In part 1, I attempted to clarify the confusion as to the difference between using “yah” and “ah” at the end of a name. Now part 2 will explore the exact nature of “yah” and “ah”, and what function the addition of this at the end of a name serves.
This question has perplexed many non-Korean speaking viewers, and many folks actually hold a rather romanticized idea about the use. I’ve read explanations ranging from how people use it at the end of a person’s name when they’re close to each other, as a way to show affection, or as an indicator that the speaker recognizes the other as his peer.
Confusion #2: So, which is it?
Answer: I know this may potentially disappoint many people, but it’s better to be upfront, right? So here it goes. The answer is… none of the above!
I can practically hear the uproar I’ve caused with the above declaration. I suspect some readers will forever boycott this blog, never to return. For those blessed souls who are still reading, allow me to explain in further detail. To fully understand the use of “yah” or “ah” at the end of a name, I need to first start with a quick Korean grammar lesson. And actually, it is rather complicated, so prepare yourself.
There are nine different parts of speech in the Korean language. They are nouns, pronouns, numbers, verbs, adjectives, prenouns, adverbs, interjections, and particles. Of these, particles give English speakers a great deal of trouble because there is no corresponding equivalent of particles in English. And of course, “ya” and “ah” are examples of such particles.
The blogger from Ask a Korean gives a detailed explanation on the different functions of various examples of particles, but the general gist is this. Particles are words attached to a noun to either indicate the function/the syntactic role of that noun in the sentence, or that show the quality of the noun.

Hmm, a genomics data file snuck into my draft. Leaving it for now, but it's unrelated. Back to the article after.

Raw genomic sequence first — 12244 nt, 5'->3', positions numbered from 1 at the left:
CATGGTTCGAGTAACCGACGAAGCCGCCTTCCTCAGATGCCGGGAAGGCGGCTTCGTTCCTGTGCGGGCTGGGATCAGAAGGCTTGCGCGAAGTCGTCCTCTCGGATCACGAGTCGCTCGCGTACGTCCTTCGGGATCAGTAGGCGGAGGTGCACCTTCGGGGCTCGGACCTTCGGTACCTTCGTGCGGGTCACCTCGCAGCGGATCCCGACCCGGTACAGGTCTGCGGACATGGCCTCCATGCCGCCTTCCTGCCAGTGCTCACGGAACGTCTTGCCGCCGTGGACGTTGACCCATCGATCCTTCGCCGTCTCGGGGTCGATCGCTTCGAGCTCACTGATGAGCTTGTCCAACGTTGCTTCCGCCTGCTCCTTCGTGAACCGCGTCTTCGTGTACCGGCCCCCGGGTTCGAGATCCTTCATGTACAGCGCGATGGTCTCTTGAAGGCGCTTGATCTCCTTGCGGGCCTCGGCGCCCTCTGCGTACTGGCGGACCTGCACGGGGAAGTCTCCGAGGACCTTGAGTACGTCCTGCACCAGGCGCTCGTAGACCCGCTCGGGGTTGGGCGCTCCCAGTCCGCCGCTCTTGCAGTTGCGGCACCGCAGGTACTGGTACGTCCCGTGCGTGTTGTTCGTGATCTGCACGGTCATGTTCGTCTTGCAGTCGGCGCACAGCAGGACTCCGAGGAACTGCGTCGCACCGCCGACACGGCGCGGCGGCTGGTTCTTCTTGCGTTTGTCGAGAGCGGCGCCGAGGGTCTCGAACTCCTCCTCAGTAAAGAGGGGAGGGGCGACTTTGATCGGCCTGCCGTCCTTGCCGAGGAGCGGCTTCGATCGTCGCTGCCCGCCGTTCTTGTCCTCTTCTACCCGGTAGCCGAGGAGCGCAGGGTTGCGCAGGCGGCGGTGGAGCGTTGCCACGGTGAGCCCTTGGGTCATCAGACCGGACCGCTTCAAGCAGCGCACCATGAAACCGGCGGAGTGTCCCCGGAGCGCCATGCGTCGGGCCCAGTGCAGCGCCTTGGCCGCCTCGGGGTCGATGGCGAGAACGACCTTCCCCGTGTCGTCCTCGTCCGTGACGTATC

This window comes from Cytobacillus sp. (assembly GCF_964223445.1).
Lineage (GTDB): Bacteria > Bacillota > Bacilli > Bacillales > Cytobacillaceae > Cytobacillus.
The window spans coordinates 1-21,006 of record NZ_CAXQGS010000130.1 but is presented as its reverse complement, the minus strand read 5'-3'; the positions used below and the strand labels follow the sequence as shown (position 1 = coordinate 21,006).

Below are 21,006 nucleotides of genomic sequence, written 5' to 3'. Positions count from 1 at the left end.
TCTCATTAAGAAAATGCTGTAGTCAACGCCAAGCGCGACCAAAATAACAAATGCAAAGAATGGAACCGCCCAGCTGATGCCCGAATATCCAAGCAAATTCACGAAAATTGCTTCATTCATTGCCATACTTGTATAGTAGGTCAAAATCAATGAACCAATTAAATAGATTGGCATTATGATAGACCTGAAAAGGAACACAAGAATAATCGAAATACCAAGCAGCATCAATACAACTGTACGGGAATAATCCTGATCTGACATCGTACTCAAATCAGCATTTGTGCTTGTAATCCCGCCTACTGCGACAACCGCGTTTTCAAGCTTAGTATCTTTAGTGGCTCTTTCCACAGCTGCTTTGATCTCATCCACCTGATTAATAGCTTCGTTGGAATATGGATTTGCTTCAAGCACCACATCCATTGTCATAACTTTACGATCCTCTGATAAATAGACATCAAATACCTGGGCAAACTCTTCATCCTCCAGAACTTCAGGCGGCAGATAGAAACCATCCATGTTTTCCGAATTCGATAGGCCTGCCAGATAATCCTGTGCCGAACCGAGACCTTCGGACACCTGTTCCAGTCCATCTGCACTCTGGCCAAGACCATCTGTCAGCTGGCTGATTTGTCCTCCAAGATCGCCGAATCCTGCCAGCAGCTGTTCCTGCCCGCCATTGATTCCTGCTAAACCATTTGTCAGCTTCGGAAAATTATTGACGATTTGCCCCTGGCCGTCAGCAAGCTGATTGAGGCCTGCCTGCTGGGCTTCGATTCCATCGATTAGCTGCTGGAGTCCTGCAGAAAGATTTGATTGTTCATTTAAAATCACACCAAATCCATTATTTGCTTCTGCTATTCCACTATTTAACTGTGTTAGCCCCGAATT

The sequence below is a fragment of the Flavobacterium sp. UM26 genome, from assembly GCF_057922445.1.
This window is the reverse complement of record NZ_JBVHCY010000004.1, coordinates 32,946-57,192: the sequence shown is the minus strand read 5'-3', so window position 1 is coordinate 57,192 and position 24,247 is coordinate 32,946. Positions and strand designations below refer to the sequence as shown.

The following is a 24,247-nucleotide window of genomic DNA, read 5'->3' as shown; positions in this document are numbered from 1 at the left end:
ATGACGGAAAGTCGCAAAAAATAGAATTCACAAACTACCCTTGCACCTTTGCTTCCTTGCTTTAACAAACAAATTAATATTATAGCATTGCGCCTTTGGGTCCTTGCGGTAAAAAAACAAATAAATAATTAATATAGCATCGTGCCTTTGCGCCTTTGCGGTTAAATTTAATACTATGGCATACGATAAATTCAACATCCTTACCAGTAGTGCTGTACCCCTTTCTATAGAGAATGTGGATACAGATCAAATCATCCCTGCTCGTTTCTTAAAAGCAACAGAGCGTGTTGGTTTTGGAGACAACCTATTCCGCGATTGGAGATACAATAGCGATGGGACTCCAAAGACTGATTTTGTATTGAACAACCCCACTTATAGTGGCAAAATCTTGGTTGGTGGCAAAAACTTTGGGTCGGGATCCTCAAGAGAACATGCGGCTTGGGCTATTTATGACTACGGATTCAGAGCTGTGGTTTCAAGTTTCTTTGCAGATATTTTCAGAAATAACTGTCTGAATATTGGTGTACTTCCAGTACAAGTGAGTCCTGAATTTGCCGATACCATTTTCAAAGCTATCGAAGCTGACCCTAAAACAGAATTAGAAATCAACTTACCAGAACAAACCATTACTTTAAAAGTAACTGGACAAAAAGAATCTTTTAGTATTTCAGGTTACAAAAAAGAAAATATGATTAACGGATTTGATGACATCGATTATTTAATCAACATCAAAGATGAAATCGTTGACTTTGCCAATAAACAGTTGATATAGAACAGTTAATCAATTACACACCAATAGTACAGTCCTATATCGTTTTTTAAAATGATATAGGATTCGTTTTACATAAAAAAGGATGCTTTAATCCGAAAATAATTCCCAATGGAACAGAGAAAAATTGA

And in particular, “ya” and “ah” belong to a specific group of particles called exclamatory particles (호격조사=hogyuk josa). Exclamatory particles are attached to a noun to indicate that the noun is being used in an address form (as opposed to a reference form). In other words, when an exclamatory particle is attached to a noun, it indicates that the speaker is directly addressing that noun.
1. 여우 운전해.
Yeowoo woon jeon hae.
English translation: Fox driving. (Grammatically incorrect and doesn’t make any sense.)
2. 여우가 운전해.
Yeowoo-gah woonjeon hae.
English translation: The fox is driving. (가/gah is a subject particle and when attached to a noun, it indicates that the noun (yeowoo/fox) is the subject of the sentence.)
3. 여우를 운전해.
Yeowoo-leul woonjeon hae.
English translation: (Implied pronoun) drive(s) the fox. (Omission of a pronoun is grammatically correct in Korean. 를/leul is an object particle and when attached to a noun, it indicates that the noun (yeowoo/fox) is the object of the sentence. Thus, the fox is the object of what’s being driven, or in other words, someone is driving a fox. The idea doesn’t make sense, but grammatically it does. Just replace fox/여우 with car/자동차 then.)
4. 여우야 운전해.
Yeowoo-yah woonjeon hae.
English translation: Fox, drive. (야/yah is an exclamatory particle and indicates that the speaker is addressing the fox directly. Here, the speaker is telling the fox to drive.)
Since a person’s name is a noun, adding particles at the end of a name would serve the exact same purpose as the above examples.
1a. EunJo-gah KiHoon-yi-leul jo ah hae. (EunJo is the subject and KiHoon is the object; like (jo ah hae) is the verb.)